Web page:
Androgen signaling in BPH: Lower Urinary Tract Symptoms (LUTS) affects about 30% of men aged 50 and over and is generally considered a sign of clinically significant benign prostatic hyperplasia (BPH). Androgens and aging are two known important factors in BPH pathogenesis. In addition, other factors, such as inflammation, are also implicated in BPH development. Deviation of androgen responsiveness is thought to be a key step in BPH initiation. However, the molecular nature of such a deviation remains unclear. Recently we investigated the expression of 4 androgen-responsive genes in human BPH specimens and found that the composite androgen-response index, which reflects the expression of multiple androgen-responsive genes, is increased ~4-fold in BPH relative to the adjacent normal cells. Our objective is to explore mechanisms leading to the elevated androgen signaling in BPH. The hypothesis is that aging, inflammation, and/or increased 5a- reductase II activity can enhance androgen signaling in BPH.
Two specific aims are proposed to test the above hypothesis. 1. Determine the alterations of androgen signaling in BPH and aging human prostate. BPH specimens and donor prostate tissues are available. The androgen signaling will be assessed by determining the expression of androgen-responsive genes by laser capture microdissection (LCM) coupled with real-time PCR and immunohistochemistry. 2. Conduct a Phase II Clinical Trial to test the hypothesis that celecoxib, a non-steroid anti- inflammatory drug (NSAID), and/or finasteride, a 5a-reductase II inhibitor, can inhibit the elevated expression of androgen-responsive genes in BPH tissues in patients. A four-arm, phase II randomized, single-blind clinical trial will be conducted in men with BPH, who are naove to androgen manipulation and chronic NSAID exposure. After randomization, men will be exposed to the study drugs celecoxib and finasteride alone or in combination or to no treatment (and strict avoidance of NSAIDs and 5a-reductase inhibitors) for 4 weeks. All of the specimens collected will be coded and blinded to investigators who will perform molecular and histological analysis. The basic, translational and clinical studies in this application will provide insights into the abnormally elevated androgen signaling in BPH, which may lead to new prevention and/or treatment of the disease.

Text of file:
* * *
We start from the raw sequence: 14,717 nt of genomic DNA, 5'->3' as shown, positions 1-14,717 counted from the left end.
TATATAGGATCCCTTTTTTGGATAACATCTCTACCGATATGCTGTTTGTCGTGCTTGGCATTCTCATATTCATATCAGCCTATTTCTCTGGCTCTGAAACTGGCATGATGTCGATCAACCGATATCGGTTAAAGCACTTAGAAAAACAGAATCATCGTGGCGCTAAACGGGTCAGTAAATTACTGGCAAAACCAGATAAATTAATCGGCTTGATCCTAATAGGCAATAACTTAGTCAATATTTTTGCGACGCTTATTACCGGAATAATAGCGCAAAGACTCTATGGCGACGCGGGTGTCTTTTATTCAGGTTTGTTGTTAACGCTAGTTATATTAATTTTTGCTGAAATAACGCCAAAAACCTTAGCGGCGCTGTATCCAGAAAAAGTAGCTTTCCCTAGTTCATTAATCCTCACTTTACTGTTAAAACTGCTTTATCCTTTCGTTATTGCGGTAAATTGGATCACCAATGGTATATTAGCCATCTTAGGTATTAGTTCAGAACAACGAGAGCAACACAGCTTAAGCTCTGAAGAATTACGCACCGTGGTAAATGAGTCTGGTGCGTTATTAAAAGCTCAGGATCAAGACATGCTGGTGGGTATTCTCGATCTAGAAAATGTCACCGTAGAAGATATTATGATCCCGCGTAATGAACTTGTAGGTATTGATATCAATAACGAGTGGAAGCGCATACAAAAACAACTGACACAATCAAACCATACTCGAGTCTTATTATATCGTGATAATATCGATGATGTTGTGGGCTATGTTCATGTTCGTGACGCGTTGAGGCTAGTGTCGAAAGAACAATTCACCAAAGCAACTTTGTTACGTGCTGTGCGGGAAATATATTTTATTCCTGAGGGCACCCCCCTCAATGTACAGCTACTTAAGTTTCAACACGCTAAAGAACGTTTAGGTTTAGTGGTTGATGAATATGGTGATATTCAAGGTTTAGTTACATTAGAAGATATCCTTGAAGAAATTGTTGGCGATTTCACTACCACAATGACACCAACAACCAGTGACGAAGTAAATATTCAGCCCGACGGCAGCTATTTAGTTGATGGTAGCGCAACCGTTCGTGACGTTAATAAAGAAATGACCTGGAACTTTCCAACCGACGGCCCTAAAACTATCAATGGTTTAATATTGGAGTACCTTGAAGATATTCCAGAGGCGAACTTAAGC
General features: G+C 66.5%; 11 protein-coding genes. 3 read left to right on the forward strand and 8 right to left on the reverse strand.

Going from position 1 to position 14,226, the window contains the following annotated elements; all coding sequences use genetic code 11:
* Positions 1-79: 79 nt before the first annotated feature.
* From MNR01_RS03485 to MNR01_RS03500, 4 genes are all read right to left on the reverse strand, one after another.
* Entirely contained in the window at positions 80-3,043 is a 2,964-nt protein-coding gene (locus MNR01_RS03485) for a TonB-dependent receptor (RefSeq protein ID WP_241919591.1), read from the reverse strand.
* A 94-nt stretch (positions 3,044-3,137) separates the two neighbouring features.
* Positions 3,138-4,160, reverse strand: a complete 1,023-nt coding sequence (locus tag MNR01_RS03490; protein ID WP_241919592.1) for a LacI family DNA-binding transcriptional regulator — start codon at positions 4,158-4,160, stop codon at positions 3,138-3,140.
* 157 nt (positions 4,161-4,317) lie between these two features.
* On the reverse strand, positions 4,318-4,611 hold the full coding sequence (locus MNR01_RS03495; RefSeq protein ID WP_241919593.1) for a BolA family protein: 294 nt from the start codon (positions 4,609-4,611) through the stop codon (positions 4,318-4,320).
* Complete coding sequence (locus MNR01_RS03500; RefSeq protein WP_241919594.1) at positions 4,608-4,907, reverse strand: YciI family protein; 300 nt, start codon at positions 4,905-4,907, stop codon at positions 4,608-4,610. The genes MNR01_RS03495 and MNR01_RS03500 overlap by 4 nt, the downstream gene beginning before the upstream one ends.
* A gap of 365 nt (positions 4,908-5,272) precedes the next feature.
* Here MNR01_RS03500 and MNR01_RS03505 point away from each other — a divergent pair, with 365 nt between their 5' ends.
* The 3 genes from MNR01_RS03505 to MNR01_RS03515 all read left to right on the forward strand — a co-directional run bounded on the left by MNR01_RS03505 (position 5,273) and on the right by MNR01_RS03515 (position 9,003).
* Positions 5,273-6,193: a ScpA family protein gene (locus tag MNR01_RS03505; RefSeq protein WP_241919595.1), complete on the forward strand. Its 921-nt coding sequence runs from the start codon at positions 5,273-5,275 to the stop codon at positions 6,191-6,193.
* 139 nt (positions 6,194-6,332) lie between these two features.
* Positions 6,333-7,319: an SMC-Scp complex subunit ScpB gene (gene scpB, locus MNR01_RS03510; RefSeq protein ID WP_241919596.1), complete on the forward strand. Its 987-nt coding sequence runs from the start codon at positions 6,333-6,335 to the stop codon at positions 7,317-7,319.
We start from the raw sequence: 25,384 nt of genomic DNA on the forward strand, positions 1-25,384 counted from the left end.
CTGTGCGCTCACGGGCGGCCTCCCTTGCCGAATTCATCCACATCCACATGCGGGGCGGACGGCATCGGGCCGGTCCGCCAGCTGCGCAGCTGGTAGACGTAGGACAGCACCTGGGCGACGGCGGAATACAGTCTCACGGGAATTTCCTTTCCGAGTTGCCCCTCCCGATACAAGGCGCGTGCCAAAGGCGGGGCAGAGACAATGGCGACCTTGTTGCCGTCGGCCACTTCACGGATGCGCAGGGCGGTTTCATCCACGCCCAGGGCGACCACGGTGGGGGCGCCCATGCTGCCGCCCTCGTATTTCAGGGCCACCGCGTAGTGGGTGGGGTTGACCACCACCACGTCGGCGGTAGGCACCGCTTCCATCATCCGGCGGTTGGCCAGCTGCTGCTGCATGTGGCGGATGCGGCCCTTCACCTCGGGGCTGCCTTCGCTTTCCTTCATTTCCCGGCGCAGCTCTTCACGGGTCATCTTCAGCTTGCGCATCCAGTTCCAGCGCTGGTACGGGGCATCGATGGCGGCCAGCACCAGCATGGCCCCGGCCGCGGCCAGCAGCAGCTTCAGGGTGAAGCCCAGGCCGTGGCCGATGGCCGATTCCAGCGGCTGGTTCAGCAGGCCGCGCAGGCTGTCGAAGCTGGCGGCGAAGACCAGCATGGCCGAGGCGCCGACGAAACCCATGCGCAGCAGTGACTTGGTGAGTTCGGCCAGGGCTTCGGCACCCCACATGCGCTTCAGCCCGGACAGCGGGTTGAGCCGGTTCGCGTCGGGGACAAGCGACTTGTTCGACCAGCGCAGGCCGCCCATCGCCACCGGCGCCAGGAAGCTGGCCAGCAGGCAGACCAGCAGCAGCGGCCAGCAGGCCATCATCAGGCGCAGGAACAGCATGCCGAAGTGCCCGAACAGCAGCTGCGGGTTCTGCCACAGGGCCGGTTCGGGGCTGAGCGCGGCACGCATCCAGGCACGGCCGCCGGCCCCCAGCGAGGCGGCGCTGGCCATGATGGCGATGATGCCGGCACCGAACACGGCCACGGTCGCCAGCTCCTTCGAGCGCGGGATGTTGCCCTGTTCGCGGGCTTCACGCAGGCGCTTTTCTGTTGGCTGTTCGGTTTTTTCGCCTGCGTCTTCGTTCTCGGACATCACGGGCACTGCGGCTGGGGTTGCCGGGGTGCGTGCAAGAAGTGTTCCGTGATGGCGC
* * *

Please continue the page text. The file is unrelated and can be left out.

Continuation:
The project will investigate the roles of aging, inflammation, and 5a-reductase II in elevated expression of androgen-responsive genes in benign prostatic hyperplasia (BPH). Elucidating the mechanism(s) of abnormal androgen signaling elevation in BPH may lead to new approaches for BPH prevention and/or treatment.
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